This could well be the end of the Labor Party if they cannot find purpose beyond themselves. If I was Bob Brown, I'd see this as the moment of my life. Those of us who are revolted by Tony and disillusioned by Labor have few places to go.

Stephen | 15 June 2011  

Labour's Malaysian solution and its attempts to resurrect the Manus Island detention centre under Gillard are a far cry from the promise of treating refugee boat people with compassion that we heard when Rudd became Prime Minister. Tony Abbot is right when he says they are a worse solution than the old Pacific Island solution. Its only problem, apart from the usual interminable delays in determining the refugee status of the boat people, was its isolation from the Australian community.

It appears that the fear of opposition to a humane policy which houses boat people on the Australian mainland not too far from population centres drives the government to the extreme of more cruel solutions.

Why can't we determine refugee status more quickly, with refugees housed in Australia. It is up to the boat people to prove they are genuine refugees. If they cannot do it within a reasonable time they can be sent back home, instead of having to wait on the government agencies to perform the task. If they destroy their identity papers that is their problem.

Tony Santospirito | 15 June 2011  

"young voters who would otherwise position themselves between the conservative Liberals and the radical Greens have been left stranded"

I'm fifty and I'm stranded as well!

Alec Clews | 15 June 2011  

Well written article Fatima. I agree totally with what you have said along with the comments from Anna and Stephen. It saddens me greatly, however, I also need to make mention of the racist and paternalistic policies (e.g. Northern Territory Intervention & suspension of the Racial Discrimination Act), and the demonisation of Australia's First Peoples by Howard which has continued with Rudd and now Gillard Governments. I am also horrified how we treat any vulnerable peoples. Let's just put ourselves in their shoes for a day, and then we may have a better insight, and see the need to seek justice and a fair go for all.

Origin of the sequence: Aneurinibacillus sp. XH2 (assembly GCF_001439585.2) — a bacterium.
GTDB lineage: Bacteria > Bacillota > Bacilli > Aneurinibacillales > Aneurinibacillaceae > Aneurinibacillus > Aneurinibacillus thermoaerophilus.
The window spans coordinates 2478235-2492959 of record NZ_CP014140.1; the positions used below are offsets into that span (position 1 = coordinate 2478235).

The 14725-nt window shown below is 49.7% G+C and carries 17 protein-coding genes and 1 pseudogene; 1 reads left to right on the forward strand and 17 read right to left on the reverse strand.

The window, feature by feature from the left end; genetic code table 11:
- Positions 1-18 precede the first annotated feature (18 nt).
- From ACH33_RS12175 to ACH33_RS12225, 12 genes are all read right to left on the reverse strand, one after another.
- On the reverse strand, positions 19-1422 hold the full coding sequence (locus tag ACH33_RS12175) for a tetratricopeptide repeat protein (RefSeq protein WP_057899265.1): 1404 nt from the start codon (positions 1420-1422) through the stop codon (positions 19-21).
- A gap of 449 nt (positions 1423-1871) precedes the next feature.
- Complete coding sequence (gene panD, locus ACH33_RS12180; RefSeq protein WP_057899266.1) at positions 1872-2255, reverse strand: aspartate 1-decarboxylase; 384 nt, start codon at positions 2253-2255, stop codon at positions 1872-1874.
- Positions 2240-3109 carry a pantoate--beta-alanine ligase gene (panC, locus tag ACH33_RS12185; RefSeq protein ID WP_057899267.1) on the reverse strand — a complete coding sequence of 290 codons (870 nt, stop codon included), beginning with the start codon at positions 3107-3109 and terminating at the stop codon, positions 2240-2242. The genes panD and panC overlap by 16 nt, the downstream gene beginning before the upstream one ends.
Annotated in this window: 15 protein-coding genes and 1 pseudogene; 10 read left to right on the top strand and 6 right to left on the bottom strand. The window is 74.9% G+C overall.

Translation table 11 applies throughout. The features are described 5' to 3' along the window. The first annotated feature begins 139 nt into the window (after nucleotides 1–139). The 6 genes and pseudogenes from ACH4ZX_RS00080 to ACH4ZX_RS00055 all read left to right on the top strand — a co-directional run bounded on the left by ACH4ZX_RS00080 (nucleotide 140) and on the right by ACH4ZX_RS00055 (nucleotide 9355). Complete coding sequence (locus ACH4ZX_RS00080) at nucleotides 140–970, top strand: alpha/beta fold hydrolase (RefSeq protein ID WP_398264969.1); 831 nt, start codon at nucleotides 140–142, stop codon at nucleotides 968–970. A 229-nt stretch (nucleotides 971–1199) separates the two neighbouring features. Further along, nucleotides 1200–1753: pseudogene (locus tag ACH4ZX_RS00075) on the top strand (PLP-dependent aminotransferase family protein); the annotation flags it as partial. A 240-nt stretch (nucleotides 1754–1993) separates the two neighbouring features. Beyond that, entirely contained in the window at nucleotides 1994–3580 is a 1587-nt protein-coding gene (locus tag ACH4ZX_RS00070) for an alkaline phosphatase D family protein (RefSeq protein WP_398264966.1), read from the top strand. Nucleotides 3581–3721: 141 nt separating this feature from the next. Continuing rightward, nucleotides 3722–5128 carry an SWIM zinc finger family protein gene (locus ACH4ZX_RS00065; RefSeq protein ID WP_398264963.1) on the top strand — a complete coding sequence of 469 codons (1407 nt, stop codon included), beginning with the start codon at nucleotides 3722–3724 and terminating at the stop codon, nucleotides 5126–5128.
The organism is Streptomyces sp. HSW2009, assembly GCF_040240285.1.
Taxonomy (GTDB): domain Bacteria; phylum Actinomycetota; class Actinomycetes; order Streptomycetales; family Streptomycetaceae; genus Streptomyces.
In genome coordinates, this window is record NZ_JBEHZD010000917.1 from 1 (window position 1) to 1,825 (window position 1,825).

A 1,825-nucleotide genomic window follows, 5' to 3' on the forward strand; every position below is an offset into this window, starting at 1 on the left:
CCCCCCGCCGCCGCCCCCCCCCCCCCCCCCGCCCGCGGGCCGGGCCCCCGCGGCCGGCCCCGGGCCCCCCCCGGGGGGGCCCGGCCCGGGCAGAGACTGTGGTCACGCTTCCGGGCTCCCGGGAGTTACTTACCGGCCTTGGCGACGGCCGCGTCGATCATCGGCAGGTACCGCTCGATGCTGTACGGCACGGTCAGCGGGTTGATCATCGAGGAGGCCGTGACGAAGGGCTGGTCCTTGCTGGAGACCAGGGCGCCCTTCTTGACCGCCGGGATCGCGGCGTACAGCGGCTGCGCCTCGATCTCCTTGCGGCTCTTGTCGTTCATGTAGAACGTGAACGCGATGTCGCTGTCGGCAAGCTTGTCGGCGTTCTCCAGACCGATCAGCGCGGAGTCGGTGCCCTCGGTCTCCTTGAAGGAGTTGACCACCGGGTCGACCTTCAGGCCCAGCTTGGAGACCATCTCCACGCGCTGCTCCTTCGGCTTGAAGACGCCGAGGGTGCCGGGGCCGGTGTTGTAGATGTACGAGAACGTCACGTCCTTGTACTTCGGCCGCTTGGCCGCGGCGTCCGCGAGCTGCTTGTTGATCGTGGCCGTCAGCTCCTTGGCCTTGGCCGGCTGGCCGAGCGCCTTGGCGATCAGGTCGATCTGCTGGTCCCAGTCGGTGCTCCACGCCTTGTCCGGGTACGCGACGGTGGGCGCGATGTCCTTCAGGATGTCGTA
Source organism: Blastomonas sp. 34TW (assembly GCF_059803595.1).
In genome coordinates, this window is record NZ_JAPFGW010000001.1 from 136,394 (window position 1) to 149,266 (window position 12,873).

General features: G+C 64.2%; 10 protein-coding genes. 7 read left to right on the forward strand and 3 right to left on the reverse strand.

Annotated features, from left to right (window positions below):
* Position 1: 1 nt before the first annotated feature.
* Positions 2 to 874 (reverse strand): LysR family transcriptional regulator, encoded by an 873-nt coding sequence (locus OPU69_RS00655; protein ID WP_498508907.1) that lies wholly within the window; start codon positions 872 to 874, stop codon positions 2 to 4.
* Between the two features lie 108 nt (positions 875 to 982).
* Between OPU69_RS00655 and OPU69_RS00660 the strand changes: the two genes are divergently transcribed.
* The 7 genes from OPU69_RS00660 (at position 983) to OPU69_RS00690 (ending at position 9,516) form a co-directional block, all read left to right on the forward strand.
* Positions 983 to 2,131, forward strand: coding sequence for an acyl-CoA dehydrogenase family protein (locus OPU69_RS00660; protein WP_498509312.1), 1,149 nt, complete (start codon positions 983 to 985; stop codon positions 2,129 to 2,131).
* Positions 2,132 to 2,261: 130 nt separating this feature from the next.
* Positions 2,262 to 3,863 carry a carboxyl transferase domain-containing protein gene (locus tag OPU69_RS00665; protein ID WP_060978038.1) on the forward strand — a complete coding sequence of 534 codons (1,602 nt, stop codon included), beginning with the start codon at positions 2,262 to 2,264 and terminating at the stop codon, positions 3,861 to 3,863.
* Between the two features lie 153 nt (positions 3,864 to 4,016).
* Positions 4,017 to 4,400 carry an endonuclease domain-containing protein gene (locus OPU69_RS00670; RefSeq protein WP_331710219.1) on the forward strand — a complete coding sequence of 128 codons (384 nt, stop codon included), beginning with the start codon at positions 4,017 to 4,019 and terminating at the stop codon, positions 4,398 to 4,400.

I'd prefer a Labor Party and more important an Australian Government, which genuinely tries "to make the world a better place", not one which we have at present, which seems to be narrowing the gap towards a more Liberal/Howard styled Government, with little regard for Humanity. I am appalled at the demonisation of vulnerable peoples, the mistruths and rhetoric of past and present Governments. I am also appalled at the lack of true accountability of the media.
Thank you Eureka for your balance.

Bernadette McPhee | 15 June 2011  

Young Rudd had a lot in mind to do. And he did in a very short time. And in his hurry, he found a lot of mistakes from too little thorough thought - IMHO.

It seems Gillard is stepping on his same footsteps.

I wish someone analysed that properly.

AZURE | 15 June 2011  

I totally agree with you .Like the yonger generation, and I am in my 60's, I also have nowhere to go.Last election I voted "Green" after always voting ALP. Apart from the inhumane policy on the "Boat Peoples", the lamentable lack of movement on Climate Change and return to the ordinary people by way of Resources Tax, of the rewards of the Mining Boom, are frustrating to say the least.Where has "the break on through or bust in the process" policies of Whitlam,Keeting and Hawke gone?